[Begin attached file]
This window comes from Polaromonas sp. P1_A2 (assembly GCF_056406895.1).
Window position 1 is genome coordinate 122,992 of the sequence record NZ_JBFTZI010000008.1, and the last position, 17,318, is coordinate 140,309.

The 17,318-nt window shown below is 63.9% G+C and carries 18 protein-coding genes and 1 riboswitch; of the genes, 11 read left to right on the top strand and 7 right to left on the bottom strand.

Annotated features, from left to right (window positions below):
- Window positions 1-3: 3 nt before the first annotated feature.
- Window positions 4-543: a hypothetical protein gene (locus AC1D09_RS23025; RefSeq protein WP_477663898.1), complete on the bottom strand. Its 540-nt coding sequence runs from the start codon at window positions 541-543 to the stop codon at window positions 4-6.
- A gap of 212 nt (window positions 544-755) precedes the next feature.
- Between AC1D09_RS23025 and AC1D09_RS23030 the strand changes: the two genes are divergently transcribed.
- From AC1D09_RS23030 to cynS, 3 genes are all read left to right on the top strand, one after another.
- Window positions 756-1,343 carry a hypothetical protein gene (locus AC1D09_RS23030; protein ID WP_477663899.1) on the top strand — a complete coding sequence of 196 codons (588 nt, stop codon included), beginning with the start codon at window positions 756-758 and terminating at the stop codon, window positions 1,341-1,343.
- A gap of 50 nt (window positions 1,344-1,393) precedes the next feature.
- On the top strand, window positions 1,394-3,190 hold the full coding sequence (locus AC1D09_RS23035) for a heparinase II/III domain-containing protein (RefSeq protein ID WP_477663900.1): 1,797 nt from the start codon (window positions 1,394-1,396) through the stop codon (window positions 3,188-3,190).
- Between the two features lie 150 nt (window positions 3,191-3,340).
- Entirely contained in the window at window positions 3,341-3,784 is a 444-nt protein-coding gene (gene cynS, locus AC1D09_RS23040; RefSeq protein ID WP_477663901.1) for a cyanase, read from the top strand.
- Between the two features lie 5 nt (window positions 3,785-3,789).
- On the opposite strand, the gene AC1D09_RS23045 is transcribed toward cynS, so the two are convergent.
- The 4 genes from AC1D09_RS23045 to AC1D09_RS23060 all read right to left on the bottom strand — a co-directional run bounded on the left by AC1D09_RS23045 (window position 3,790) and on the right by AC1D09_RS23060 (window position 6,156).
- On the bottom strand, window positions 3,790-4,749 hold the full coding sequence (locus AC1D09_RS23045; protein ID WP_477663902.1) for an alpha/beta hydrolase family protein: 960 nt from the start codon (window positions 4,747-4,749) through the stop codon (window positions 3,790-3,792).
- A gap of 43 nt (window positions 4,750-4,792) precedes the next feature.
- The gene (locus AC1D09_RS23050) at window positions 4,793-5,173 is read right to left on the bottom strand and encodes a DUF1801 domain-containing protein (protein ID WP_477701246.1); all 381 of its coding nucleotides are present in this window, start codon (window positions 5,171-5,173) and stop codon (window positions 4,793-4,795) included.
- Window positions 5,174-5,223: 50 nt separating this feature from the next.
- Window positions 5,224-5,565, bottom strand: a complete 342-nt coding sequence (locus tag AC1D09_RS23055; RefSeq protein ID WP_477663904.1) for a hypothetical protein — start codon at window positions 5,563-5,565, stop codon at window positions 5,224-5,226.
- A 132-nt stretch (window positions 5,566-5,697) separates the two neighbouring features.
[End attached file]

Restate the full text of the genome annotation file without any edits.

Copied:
This window comes from Polaromonas sp. P1_A2 (assembly GCF_056406895.1).
Window position 1 is genome coordinate 122,992 of the sequence record NZ_JBFTZI010000008.1, and the last position, 17,318, is coordinate 140,309.

The 17,318-nt window shown below is 63.9% G+C and carries 18 protein-coding genes and 1 riboswitch; of the genes, 11 read left to right on the top strand and 7 right to left on the bottom strand.

Annotated features, from left to right (window positions below):
- Window positions 1-3: 3 nt before the first annotated feature.
- Window positions 4-543: a hypothetical protein gene (locus AC1D09_RS23025; RefSeq protein WP_477663898.1), complete on the bottom strand. Its 540-nt coding sequence runs from the start codon at window positions 541-543 to the stop codon at window positions 4-6.
- A gap of 212 nt (window positions 544-755) precedes the next feature.
- Between AC1D09_RS23025 and AC1D09_RS23030 the strand changes: the two genes are divergently transcribed.
- From AC1D09_RS23030 to cynS, 3 genes are all read left to right on the top strand, one after another.
- Window positions 756-1,343 carry a hypothetical protein gene (locus AC1D09_RS23030; protein ID WP_477663899.1) on the top strand — a complete coding sequence of 196 codons (588 nt, stop codon included), beginning with the start codon at window positions 756-758 and terminating at the stop codon, window positions 1,341-1,343.
- A gap of 50 nt (window positions 1,344-1,393) precedes the next feature.
- On the top strand, window positions 1,394-3,190 hold the full coding sequence (locus AC1D09_RS23035) for a heparinase II/III domain-containing protein (RefSeq protein ID WP_477663900.1): 1,797 nt from the start codon (window positions 1,394-1,396) through the stop codon (window positions 3,188-3,190).
- Between the two features lie 150 nt (window positions 3,191-3,340).
- Entirely contained in the window at window positions 3,341-3,784 is a 444-nt protein-coding gene (gene cynS, locus AC1D09_RS23040; RefSeq protein ID WP_477663901.1) for a cyanase, read from the top strand.
- Between the two features lie 5 nt (window positions 3,785-3,789).
- On the opposite strand, the gene AC1D09_RS23045 is transcribed toward cynS, so the two are convergent.
- The 4 genes from AC1D09_RS23045 to AC1D09_RS23060 all read right to left on the bottom strand — a co-directional run bounded on the left by AC1D09_RS23045 (window position 3,790) and on the right by AC1D09_RS23060 (window position 6,156).
- On the bottom strand, window positions 3,790-4,749 hold the full coding sequence (locus AC1D09_RS23045; protein ID WP_477663902.1) for an alpha/beta hydrolase family protein: 960 nt from the start codon (window positions 4,747-4,749) through the stop codon (window positions 3,790-3,792).
- A gap of 43 nt (window positions 4,750-4,792) precedes the next feature.
- The gene (locus AC1D09_RS23050) at window positions 4,793-5,173 is read right to left on the bottom strand and encodes a DUF1801 domain-containing protein (protein ID WP_477701246.1); all 381 of its coding nucleotides are present in this window, start codon (window positions 5,171-5,173) and stop codon (window positions 4,793-4,795) included.
- Window positions 5,174-5,223: 50 nt separating this feature from the next.
- Window positions 5,224-5,565, bottom strand: a complete 342-nt coding sequence (locus tag AC1D09_RS23055; RefSeq protein ID WP_477663904.1) for a hypothetical protein — start codon at window positions 5,563-5,565, stop codon at window positions 5,224-5,226.
- A 132-nt stretch (window positions 5,566-5,697) separates the two neighbouring features.